Given the wide use of child care subsidies across countries, it is surprising how little we know about the effect of these subsidies on children's longer-run outcomes. Using a sharp discontinuity in the price of child care in Norway, we are able to isolate the effects of child care subsidies on both parental and student outcomes. We find very small and statistically insignificant effects of child care subsidies on child care utilization and parental labor force participation. Despite this, we find significant positive effect of the subsidies on children's academic performance in junior high school, suggesting that the positive shock to disposable income provided by the subsidies may be helping to improve children's scholastic aptitude.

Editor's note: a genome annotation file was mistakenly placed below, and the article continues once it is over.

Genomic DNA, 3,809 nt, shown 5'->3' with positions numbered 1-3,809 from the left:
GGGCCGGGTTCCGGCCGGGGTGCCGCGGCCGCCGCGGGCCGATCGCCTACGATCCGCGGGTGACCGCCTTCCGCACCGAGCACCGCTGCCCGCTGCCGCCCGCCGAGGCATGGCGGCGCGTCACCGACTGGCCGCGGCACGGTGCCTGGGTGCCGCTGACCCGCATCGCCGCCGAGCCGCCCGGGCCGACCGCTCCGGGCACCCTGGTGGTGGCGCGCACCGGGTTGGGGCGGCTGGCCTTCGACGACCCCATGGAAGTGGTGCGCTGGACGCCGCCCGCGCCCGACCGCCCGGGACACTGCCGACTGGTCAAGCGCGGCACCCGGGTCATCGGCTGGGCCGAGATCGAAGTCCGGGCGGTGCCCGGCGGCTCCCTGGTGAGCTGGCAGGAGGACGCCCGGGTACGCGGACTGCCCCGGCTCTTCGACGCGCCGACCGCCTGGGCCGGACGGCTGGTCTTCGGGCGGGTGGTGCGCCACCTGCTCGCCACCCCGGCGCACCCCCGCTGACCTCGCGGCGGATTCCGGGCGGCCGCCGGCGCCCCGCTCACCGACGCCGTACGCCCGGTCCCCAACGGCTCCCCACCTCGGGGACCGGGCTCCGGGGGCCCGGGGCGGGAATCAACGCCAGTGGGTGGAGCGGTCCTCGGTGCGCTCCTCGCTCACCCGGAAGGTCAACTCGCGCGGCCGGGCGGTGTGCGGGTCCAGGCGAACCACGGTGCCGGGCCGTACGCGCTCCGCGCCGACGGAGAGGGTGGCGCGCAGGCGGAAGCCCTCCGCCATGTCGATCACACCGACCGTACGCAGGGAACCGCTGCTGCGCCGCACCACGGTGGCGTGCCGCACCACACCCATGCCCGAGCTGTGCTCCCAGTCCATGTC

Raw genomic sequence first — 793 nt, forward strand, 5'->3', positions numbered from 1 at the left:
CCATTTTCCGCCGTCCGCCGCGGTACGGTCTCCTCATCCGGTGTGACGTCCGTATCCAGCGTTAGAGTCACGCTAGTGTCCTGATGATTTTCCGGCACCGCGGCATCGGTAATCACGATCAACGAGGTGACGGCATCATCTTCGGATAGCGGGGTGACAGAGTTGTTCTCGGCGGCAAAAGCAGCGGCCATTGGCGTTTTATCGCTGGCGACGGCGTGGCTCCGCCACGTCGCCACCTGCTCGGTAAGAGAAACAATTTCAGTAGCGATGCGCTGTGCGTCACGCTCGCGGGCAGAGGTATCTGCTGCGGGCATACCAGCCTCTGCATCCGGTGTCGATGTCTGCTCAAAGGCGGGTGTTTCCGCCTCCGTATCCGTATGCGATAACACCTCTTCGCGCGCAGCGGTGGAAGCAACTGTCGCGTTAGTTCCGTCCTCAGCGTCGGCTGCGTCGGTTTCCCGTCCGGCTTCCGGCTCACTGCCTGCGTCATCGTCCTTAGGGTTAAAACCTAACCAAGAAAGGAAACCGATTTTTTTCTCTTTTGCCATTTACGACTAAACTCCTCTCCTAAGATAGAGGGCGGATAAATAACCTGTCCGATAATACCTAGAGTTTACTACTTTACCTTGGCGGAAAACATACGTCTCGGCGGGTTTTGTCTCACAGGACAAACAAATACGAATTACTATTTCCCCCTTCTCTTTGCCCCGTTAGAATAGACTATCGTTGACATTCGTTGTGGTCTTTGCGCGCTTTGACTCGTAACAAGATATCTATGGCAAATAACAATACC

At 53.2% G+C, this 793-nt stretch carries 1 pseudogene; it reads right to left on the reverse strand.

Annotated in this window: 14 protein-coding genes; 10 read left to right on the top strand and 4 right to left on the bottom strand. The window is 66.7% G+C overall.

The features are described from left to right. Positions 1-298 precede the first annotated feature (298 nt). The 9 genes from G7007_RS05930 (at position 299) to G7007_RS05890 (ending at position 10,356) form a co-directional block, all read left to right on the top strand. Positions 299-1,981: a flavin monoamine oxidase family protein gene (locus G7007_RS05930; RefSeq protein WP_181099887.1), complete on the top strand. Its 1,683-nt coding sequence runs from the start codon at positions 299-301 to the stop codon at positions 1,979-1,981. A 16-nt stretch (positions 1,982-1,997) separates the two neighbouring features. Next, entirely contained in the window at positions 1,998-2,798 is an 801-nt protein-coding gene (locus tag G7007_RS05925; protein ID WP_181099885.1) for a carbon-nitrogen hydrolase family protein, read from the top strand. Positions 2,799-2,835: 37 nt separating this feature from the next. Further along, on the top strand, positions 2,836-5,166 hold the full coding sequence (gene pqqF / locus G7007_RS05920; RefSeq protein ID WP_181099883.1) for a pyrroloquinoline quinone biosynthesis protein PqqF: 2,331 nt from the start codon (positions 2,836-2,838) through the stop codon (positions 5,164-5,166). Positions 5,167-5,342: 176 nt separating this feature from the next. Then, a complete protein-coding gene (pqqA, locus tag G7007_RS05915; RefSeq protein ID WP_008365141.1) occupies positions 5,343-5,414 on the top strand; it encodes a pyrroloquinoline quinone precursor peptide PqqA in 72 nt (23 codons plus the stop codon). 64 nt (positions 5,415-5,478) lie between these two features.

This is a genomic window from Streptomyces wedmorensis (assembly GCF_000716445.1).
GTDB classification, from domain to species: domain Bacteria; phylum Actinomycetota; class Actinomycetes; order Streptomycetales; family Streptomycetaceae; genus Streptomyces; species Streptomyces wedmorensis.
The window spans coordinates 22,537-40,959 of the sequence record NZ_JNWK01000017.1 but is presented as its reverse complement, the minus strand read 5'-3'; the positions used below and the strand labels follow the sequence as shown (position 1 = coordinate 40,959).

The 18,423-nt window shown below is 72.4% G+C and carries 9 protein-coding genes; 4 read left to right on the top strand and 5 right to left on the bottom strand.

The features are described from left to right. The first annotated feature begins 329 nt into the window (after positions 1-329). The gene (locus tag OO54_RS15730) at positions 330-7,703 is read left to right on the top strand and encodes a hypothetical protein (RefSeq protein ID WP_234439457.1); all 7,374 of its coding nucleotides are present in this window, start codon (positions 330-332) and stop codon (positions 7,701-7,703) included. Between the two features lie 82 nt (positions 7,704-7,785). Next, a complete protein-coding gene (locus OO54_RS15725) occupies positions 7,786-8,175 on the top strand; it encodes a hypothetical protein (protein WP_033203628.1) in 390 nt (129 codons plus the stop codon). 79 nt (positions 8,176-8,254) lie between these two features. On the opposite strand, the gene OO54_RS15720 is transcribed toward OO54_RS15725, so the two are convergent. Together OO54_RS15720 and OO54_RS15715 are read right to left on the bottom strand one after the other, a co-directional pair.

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© 2014 The President and Fellows of Harvard College and the Massachusetts Institute of Technology
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